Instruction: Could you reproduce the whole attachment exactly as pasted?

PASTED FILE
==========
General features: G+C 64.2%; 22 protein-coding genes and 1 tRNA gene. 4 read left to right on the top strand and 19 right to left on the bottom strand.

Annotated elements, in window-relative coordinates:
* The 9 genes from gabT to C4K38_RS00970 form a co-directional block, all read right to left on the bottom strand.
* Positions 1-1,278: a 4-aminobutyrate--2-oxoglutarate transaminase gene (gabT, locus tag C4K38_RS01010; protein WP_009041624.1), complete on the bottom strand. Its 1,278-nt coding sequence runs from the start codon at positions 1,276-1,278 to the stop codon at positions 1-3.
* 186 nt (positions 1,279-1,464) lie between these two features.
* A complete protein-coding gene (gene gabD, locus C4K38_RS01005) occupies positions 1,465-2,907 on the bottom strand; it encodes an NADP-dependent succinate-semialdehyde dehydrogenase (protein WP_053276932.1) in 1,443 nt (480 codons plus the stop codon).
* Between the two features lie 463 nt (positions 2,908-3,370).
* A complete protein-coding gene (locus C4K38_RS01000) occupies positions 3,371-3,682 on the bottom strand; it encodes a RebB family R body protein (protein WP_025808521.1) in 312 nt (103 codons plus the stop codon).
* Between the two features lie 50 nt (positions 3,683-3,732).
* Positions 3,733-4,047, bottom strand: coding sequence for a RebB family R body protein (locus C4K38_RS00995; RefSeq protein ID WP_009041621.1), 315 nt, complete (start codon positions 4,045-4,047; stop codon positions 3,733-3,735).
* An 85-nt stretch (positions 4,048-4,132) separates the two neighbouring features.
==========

General features: G+C 64.2%; 22 protein-coding genes and 1 tRNA gene. 4 read left to right on the top strand and 19 right to left on the bottom strand.

Annotated elements, in window-relative coordinates:
* The 9 genes from gabT to C4K38_RS00970 form a co-directional block, all read right to left on the bottom strand.
* Positions 1-1,278: a 4-aminobutyrate--2-oxoglutarate transaminase gene (gabT, locus tag C4K38_RS01010; protein WP_009041624.1), complete on the bottom strand. Its 1,278-nt coding sequence runs from the start codon at positions 1,276-1,278 to the stop codon at positions 1-3.
* 186 nt (positions 1,279-1,464) lie between these two features.
* A complete protein-coding gene (gene gabD, locus C4K38_RS01005) occupies positions 1,465-2,907 on the bottom strand; it encodes an NADP-dependent succinate-semialdehyde dehydrogenase (protein WP_053276932.1) in 1,443 nt (480 codons plus the stop codon).
* Between the two features lie 463 nt (positions 2,908-3,370).
* A complete protein-coding gene (locus C4K38_RS01000) occupies positions 3,371-3,682 on the bottom strand; it encodes a RebB family R body protein (protein WP_025808521.1) in 312 nt (103 codons plus the stop codon).
* Between the two features lie 50 nt (positions 3,683-3,732).
* Positions 3,733-4,047, bottom strand: coding sequence for a RebB family R body protein (locus C4K38_RS00995; RefSeq protein ID WP_009041621.1), 315 nt, complete (start codon positions 4,045-4,047; stop codon positions 3,733-3,735).
* An 85-nt stretch (positions 4,048-4,132) separates the two neighbouring features.